## Statistics Many practical modeling problems have an aspect that involves statistics. In this section we mention some documents that can help you incorporating statistical techniques in your projects. Many regression problems can also be formulated as optimization problems. However, specialized solvers may provide better performance and give more detailed output such as standard errors, covariance matrices, p-values etc. A good example is Linear Regression (OLS). There is no good way to formulate a numerically stable linear regression problem in GAMS, so for this problem the specialized LS solver can help.

### GAMS/LS: a Linear Regression Solver for GAMS There is no good way to express a linear regression model in GAMS. An explicit minimization problem will be non-linear as it needs to express a sum of squares. Alternatively, a linear formulation using the normal equations (X'X)b=X'y will introduce numerical instability (see example longley2.gms below).

Therefore we have introduced a compact notation where we replace the objective by a dummy equation: the solver will implicitly understand that we need to minimize the sum of squared residuals. The GAMS/LS solver will understand this notation and can apply a stable QR decomposition to solve the overdetermined model quickly and accurately.

 The basic model will look like: ```sumsq.. sse =n= 0; fit(i).. data(i,'y') =e= b0 + b1*data(i,'x'); option lp = ls; model leastsq /fit,sumsq/; solve leastsq using lp minimizing sse; ```
Here sse is a free variable that will hold the sum of squared residuals after solving the model. The variables b0 and b1 are the statistical coefficients to be estimated. On return the levels are the estimates and the marginals are the standard errors.

The fit equations describe the equation to be fitted.

Examples

### GAMS/NLS: a Nonlinear Regression Solver for GAMS In some cases we have a nonlinear statistical model to estimate: y=f(X,θ). In this case we cannot use linear algebra to find the minimizer but need to employ a numerical minimization technique. The GAMS/NLS uses NL2SOL. In addition it can use a starting point found by any of the GAMS NLP solvers. A major advantage of using GAMS is that the modeler does not have to provide derivatives.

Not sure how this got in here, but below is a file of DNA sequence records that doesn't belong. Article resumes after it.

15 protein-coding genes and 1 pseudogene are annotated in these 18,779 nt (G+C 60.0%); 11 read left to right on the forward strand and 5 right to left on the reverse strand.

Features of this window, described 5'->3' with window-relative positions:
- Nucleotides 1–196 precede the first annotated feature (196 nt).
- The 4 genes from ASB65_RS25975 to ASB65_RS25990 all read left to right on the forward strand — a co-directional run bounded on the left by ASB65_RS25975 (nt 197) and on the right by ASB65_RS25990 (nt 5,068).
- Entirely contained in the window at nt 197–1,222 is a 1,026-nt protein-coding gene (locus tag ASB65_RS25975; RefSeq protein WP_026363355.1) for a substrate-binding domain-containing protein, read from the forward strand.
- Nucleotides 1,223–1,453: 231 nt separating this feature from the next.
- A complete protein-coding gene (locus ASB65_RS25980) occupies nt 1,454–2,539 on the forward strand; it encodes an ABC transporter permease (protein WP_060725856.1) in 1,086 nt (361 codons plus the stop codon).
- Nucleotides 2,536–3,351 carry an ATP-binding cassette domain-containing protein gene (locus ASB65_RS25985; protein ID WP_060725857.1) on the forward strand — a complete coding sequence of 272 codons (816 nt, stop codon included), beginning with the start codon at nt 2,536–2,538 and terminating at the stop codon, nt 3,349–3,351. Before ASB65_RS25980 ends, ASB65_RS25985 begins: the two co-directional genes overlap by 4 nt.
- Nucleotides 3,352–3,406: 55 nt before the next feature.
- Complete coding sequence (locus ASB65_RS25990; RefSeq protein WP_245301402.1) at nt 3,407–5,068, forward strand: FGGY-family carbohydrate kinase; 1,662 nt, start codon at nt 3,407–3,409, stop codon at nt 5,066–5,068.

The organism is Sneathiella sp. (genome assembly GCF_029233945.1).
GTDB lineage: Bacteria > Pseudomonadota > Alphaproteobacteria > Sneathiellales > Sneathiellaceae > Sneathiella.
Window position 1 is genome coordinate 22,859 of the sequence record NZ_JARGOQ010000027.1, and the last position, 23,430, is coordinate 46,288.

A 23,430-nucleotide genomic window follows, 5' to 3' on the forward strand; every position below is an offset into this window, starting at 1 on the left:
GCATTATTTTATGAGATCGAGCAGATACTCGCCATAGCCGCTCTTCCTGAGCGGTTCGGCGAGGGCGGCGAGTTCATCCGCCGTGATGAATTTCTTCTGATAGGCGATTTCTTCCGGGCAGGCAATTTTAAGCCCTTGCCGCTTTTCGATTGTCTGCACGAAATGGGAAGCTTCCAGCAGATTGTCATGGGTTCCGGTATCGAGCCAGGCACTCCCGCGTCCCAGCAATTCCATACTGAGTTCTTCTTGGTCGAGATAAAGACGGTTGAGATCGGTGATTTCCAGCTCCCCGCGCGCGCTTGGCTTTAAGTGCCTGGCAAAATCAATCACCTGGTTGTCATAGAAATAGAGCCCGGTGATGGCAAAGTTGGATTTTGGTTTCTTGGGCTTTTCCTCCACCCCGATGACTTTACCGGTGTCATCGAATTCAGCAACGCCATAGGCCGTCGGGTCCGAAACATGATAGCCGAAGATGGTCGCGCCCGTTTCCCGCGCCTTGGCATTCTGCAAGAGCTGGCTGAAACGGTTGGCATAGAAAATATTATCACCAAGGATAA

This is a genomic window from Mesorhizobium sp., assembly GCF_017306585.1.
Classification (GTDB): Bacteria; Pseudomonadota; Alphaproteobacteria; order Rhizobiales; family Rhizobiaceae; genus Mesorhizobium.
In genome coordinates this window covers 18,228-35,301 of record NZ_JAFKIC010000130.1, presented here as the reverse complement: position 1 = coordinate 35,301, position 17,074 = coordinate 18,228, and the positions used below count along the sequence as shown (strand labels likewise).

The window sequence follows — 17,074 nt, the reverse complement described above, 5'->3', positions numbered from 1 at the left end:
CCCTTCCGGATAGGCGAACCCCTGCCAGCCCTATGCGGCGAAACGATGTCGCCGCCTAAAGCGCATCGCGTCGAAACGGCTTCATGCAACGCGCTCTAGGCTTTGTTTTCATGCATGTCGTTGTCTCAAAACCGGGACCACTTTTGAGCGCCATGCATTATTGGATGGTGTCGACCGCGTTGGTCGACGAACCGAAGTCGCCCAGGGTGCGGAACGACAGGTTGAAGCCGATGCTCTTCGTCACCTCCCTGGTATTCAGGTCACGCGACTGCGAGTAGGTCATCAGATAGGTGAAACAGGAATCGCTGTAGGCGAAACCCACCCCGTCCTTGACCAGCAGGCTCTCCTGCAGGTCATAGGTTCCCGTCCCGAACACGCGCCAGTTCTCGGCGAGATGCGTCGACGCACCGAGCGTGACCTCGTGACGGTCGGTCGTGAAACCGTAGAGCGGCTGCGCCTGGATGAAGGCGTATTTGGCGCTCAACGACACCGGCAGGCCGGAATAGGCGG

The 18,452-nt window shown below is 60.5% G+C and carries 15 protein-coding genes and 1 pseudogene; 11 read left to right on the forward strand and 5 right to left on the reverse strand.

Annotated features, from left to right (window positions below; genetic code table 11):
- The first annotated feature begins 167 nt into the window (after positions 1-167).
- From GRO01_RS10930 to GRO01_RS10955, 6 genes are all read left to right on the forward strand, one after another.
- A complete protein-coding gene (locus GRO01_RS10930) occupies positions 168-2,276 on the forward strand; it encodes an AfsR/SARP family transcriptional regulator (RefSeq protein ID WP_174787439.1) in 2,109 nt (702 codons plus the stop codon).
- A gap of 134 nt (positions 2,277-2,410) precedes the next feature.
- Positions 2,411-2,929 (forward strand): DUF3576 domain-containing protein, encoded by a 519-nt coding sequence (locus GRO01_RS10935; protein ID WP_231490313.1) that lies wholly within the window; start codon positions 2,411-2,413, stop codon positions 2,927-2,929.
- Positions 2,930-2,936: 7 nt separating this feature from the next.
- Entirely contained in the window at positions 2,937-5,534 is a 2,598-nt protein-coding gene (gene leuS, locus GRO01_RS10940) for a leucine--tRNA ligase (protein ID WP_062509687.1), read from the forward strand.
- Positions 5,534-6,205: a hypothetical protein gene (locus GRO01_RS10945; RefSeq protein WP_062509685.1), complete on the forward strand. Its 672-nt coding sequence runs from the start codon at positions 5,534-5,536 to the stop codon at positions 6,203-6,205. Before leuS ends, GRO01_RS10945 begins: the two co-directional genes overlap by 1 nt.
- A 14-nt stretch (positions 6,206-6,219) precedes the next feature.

### Bootstrap code for forming confidence intervals in Max Entropy estimation

Maximum entropy estimation has become an important tool when few observations are available. Confidence intervals can be formed using the bootstrap or resampling approach. The percentile method is used to estimate the confidence intervals. We use the RANK utility for this.

### Retrieve Hessian to form variances in maximum likelihood estimation GAMS 22.8 has a few facilities to retrieve the Hessian. These examples show how this can be used to estimate variance and standard errors in some maximum likelihood estimation applications.

### Documents Here are some documents that deal with statistics in a GAMS environment. They are all in PDF format. In many cases the documents contains download links to make it easier to retrieve the models.
 LS: a linear regression solver: run linear regression (OLS) from GAMS. NLS: a nonlinear regression solver: run nonlinear regression from GAMS. For difficult problems the GAMS solvers can provide a (near) optimal starting point. Different regression methods formulated as optimization problems. Random number generation. Data envelopment analysis. Special functions (related to statistics) in GAMS.

RegressionSolvers.zip

This zip file contains the GAMS/LS and GAMS/NLS regression solvers (Windows 32 bit). Note that under GAMS 22.8 LS is included. For earlier GAMS releases or for GAMS/NLS you can use this download.